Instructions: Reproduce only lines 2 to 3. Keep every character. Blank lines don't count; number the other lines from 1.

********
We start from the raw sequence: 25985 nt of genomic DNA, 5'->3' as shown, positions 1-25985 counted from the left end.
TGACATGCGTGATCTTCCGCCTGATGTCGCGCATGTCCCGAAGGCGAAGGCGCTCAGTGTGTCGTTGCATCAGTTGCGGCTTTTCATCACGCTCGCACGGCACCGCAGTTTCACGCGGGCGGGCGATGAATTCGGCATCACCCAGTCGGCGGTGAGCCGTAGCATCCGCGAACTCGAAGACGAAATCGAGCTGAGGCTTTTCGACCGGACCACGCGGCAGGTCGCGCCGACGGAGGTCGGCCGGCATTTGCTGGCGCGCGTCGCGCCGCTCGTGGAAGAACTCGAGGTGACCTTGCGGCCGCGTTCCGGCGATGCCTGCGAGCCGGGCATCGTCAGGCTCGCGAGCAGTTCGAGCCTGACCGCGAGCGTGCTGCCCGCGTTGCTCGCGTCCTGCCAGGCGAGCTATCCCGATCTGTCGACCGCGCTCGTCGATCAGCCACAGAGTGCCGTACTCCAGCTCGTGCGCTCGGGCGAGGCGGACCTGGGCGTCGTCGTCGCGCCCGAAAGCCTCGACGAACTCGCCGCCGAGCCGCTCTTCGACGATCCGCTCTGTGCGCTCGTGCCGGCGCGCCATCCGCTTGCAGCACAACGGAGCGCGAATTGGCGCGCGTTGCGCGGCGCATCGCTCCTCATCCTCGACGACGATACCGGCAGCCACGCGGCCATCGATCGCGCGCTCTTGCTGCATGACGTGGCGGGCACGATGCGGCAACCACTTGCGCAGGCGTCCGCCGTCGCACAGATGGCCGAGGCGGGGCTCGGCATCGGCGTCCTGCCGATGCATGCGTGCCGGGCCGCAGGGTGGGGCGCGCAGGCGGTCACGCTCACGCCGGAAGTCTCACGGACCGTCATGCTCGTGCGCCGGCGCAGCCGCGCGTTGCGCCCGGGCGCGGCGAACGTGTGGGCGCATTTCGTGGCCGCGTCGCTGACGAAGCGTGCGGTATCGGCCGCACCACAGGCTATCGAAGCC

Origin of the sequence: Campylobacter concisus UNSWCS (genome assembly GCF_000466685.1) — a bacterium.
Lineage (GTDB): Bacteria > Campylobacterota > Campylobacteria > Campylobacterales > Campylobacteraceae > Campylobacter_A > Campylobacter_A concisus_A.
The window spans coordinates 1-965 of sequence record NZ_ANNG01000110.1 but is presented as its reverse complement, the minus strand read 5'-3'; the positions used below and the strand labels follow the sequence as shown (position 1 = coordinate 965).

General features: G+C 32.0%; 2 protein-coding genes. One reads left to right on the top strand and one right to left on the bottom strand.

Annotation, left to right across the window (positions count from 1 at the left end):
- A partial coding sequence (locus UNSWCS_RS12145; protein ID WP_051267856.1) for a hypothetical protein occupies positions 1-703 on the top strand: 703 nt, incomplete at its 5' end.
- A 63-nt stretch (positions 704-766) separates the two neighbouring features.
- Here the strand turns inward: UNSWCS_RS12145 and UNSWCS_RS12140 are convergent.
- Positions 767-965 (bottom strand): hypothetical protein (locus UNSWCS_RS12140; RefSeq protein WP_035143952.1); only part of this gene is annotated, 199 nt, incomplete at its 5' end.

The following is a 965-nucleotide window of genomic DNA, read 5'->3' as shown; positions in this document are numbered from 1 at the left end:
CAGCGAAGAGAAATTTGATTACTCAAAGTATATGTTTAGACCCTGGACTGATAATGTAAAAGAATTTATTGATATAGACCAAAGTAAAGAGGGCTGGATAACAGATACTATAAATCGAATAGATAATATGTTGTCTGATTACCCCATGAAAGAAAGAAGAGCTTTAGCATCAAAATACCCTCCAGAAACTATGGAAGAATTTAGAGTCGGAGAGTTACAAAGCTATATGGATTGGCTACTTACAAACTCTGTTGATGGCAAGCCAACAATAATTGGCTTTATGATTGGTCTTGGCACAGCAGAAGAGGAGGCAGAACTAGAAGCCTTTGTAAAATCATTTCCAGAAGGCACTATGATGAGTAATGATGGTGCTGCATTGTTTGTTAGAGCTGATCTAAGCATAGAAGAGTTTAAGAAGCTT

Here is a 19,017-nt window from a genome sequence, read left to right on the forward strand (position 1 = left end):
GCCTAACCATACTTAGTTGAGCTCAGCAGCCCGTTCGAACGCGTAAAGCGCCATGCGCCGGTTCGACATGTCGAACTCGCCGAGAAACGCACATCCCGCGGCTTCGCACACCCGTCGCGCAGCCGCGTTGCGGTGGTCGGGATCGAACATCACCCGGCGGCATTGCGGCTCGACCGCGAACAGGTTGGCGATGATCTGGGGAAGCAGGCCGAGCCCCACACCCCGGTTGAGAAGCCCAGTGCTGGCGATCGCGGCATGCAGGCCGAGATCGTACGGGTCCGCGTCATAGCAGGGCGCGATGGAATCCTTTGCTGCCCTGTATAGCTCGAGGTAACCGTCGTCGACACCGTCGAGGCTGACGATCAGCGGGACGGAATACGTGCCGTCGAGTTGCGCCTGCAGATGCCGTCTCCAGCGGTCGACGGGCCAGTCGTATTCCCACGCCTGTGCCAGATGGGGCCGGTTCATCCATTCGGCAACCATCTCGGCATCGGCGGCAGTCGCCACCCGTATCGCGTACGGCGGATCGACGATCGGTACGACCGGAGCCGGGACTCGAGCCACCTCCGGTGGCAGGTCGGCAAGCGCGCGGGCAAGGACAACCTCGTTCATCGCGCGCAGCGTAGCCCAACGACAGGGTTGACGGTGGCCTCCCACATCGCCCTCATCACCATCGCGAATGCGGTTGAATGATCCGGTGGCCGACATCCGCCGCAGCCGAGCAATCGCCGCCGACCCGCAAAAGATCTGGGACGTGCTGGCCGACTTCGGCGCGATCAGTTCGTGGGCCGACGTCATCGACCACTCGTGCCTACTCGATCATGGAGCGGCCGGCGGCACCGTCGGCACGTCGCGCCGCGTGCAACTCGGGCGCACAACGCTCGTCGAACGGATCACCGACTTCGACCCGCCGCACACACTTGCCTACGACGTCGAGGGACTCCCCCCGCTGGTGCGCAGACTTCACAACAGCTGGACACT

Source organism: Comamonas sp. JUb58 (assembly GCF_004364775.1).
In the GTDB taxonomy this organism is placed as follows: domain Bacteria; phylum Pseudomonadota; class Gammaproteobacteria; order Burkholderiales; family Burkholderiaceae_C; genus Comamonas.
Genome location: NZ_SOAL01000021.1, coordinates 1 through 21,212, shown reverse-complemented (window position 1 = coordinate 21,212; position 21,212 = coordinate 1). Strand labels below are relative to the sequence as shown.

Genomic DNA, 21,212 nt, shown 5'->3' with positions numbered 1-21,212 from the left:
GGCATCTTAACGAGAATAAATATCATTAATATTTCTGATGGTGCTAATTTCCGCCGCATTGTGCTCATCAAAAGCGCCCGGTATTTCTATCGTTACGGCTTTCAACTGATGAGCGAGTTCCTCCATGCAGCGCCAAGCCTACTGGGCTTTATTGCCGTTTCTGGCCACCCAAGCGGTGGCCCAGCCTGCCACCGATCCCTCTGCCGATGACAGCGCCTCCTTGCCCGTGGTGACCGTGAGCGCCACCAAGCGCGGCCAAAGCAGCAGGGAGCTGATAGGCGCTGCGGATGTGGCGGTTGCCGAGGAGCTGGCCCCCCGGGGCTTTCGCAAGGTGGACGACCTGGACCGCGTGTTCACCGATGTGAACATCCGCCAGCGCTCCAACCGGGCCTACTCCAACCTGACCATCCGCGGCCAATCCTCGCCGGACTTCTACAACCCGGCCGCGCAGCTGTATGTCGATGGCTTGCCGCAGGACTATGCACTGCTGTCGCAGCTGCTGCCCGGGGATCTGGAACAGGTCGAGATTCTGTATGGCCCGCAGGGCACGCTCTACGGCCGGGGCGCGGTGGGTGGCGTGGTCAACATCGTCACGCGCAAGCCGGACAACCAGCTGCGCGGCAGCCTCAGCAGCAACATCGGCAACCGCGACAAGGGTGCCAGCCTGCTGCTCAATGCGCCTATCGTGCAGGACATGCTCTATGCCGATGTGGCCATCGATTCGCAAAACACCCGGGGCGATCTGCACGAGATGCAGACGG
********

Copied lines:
TGACATGCGTGATCTTCCGCCTGATGTCGCGCATGTCCCGAAGGCGAAGGCGCTCAGTGTGTCGTTGCATCAGTTGCGGCTTTTCATCACGCTCGCACGGCACCGCAGTTTCACGCGGGCGGGCGATGAATTCGGCATCACCCAGTCGGCGGTGAGCCGTAGCATCCGCGAACTCGAAGACGAAATCGAGCTGAGGCTTTTCGACCGGACCACGCGGCAGGTCGCGCCGACGGAGGTCGGCCGGCATTTGCTGGCGCGCGTCGCGCCGCTCGTGGAAGAACTCGAGGTGACCTTGCGGCCGCGTTCCGGCGATGCCTGCGAGCCGGGCATCGTCAGGCTCGCGAGCAGTTCGAGCCTGACCGCGAGCGTGCTGCCCGCGTTGCTCGCGTCCTGCCAGGCGAGCTATCCCGATCTGTCGACCGCGCTCGTCGATCAGCCACAGAGTGCCGTACTCCAGCTCGTGCGCTCGGGCGAGGCGGACCTGGGCGTCGTCGTCGCGCCCGAAAGCCTCGACGAACTCGCCGCCGAGCCGCTCTTCGACGATCCGCTCTGTGCGCTCGTGCCGGCGCGCCATCCGCTTGCAGCACAACGGAGCGCGAATTGGCGCGCGTTGCGCGGCGCATCGCTCCTCATCCTCGACGACGATACCGGCAGCCACGCGGCCATCGATCGCGCGCTCTTGCTGCATGACGTGGCGGGCACGATGCGGCAACCACTTGCGCAGGCGTCCGCCGTCGCACAGATGGCCGAGGCGGGGCTCGGCATCGGCGTCCTGCCGATGCATGCGTGCCGGGCCGCAGGGTGGGGCGCGCAGGCGGTCACGCTCACGCCGGAAGTCTCACGGACCGTCATGCTCGTGCGCCGGCGCAGCCGCGCGTTGCGCCCGGGCGCGGCGAACGTGTGGGCGCATTTCGTGGCCGCGTCGCTGACGAAGCGTGCGGTATCGGCCGCACCACAGGCTATCGAAGCC

Origin of the sequence: Campylobacter concisus UNSWCS (genome assembly GCF_000466685.1) — a bacterium.